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Local rabbi visits roots of Chabad movement
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Local rabbi visits roots of Chabad movement

Rabbi Mendy Herson visits the present-day Chabad Center in Rostov, the building where the Rabbi Sholom Dovber taught until his death in 1920.
Rabbi Mendy Herson visits the present-day Chabad Center in Rostov, the building where the Rabbi Sholom Dovber taught until his death in 1920.

With a cultural festival coming up in mid-August, and the opening of a new school in September, it took a very special reason for Rabbi Mendy Herson to leave his Chabad-Lubavitch congregation in Basking Ridge for a week in late July, not to mention his wife Malkie and their eight children.

But then a close childhood friend invited him to join him on a trip to Europe, to visit the places where the founders of the Chabad movement lived, taught, and were laid to rest. Herson, executive director of Chabad of Greater Somerset County, said it was too wonderful an opportunity to miss.

For a week, sometimes spending 10 hours a day traveling over pot-holed country roads, they visited shuls and grave sites in Russia, Ukraine, and Kazakhstan. In his blog (at www.ChabadCentral.org) Herson described it — for lack of a better word, he said — as a pilgrimage, and a “journey of connecting with my spiritual roots, my G-d and myself.”

He compared the journey to visiting the Kotel, which he and so many other visit “because I know that its essence, its spiritual vibrancy, continues to resonate as it did thousands of years ago.” In a similar vein, he said, he often visits the grave in Queens, NY, of the Lubavitcher Rebbe Menachem Mendel Schneerson, who died in 1994.

In his blog, he wrote that “… a ‘pilgrimage’ to the Kotel isn’t [just] about our history; it’s very much about our present. It’s about finding a connectedness and balance, about ‘plugging in’ to find energy and ‘spiritual current’ TODAY, and for the future.”

His itinerary included the gravesites of Rabbi Israel Baal Shem Tov, the founder of the hasidic movement, his successor Rabbi Dov Ber of Mezeritch, and the first five Chabad rebbes.

In some places, they found everything changed; in others, the past was peacefully preserved. Herson was able to sit in quiet contemplation, writing a prayer in the very synagogue in the Ukrainian village of Mezibuzh where the Baal Shem Tov prayed and studied.

He went to Haditch, also in Ukraine, where Rabbi Schneur Zalman of Liadi, the founder of Chabad, is buried, and to Rostov in Russia, where the Chabad community moved in 1915 after being forced out of the Russian town of Lubavitch. The present-day Chabad Center there was established in the building where the rebbe, Rabbi Sholom DovBer, had his yeshiva. On Shabbat morning, Herson said, “we prayed in the room which served as his study.”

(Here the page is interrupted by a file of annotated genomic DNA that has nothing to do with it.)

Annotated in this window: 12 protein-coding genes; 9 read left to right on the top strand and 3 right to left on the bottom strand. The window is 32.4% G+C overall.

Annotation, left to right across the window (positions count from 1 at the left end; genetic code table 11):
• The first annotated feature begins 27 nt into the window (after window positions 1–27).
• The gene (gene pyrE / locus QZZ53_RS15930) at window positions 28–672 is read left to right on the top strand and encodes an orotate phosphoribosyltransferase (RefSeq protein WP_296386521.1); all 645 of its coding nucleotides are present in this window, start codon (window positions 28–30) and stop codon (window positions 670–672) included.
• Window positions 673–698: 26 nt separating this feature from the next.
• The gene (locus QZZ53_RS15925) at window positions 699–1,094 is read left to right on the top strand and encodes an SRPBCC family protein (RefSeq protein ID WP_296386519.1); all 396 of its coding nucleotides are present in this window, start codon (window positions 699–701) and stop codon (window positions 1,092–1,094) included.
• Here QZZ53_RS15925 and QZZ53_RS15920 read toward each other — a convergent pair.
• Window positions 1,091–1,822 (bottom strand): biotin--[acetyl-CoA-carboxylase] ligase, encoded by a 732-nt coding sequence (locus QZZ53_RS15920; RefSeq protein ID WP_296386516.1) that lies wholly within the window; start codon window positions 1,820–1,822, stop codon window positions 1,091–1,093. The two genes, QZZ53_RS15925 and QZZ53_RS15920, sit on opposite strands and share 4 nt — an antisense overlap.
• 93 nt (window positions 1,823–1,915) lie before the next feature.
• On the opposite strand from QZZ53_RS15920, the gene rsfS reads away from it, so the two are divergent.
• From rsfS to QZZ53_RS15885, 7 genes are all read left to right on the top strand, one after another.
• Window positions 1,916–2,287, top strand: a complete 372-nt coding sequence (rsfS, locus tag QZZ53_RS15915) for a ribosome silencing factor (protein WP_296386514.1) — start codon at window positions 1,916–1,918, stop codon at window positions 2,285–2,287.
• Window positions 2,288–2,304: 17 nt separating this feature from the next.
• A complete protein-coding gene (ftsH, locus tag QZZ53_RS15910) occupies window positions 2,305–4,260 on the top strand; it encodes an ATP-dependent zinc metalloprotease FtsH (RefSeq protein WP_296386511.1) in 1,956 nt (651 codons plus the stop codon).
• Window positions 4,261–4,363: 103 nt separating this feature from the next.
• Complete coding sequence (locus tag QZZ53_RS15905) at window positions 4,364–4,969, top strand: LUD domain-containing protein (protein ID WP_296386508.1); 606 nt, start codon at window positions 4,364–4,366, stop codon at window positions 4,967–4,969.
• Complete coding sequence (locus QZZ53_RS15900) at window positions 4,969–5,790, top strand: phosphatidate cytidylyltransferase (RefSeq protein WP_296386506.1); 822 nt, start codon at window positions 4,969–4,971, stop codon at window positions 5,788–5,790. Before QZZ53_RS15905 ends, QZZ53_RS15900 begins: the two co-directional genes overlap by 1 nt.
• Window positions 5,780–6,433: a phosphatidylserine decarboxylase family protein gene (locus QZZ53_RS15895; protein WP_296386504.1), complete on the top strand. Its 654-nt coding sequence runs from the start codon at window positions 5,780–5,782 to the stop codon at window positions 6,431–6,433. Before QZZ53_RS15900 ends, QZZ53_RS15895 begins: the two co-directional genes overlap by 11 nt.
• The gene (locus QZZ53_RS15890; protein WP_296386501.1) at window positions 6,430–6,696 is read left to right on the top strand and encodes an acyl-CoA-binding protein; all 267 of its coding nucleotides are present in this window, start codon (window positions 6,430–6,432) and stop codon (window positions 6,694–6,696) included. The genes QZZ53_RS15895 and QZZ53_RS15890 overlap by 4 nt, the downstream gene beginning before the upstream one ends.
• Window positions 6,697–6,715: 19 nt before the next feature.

In an e-mail exchange with NJ Jewish News after his return, Herson explained what he sees as the difference between the beautiful geographic sights a regular tourist might seek out and those places, as he wrote, “with an extra dose of G-dliness” — or sanctity, kodesh in Hebrew.

He said, “An inspiring panorama may feel great, and may bring me to a higher state of mind which will in turn induce me to act in a kodesh way. But the view isn’t intrinsically sacred. The dots between it and its purpose in the world haven’t been clearly connected. So it’s a mundane — potentially inspiring — view.”

By contrast, he continued, “I took this trip because Judaism has always believed in the endurance of the soul, which is why Jewish Law has traditionally advised us to visit the graves of the righteous, especially in advance of the High Holidays.”

While one can pray effectively anywhere, he said, certain places are more conducive to contemplation. In his blog, he compared the experience to finding good reception for a cell phone. “Effective prayer is a bit of an art form,” he wrote. “To find a sense of self-awareness, and the connection of self with the Divine, one needs to cut through one’s internal static, the sense of distractedness and self-absorption that comes with life. In order to truly pray, you need to get into a ‘zone,’ and that’s not as easy as it sounds.” Cemeteries, he said, with their reminder of mortality, help one clear the mind of trivialities and focus on priorities.

In contrast to the tragic history of so much of the area they traveled through, Herson and his companion made their way without any problems, and sometimes found a warm welcome.

On Thursday, July 22, they visited the town of Liozna. He wrote: “A small city, it was home to Rabbi Schneur Zalman, founder of Chabad, and the city in which he developed Chabad Chassidic thought. There are presently no Jews in the town (as far as we can tell). But, before World War 2, that wasn’t the case. The town’s mayoress approached us to convey her awareness and respect for Liozna’s special place in Chassidic history (she added that Marc Chagall used to live there too!). She seemed so conversant with ‘Chassidic Geography’ that I asked her if she herself was Jewish. She smiled and said: ‘Probably! My family is here for generations and the village population used to be overwhelmingly Jewish, so maybe a grandmother!’”

The journey certainly wasn’t luxury travel. The roads were often rough, and most days he subsisted on fruit, crackers, and tuna pate. But it was all worthwhile. “I took this trip,” he told NJJN, “because I believe that the spirit of yesteryear still lives on — strongly — today. I took this trip for a spiritually-refreshed today, to help me ensure a more meaningful tomorrow.”

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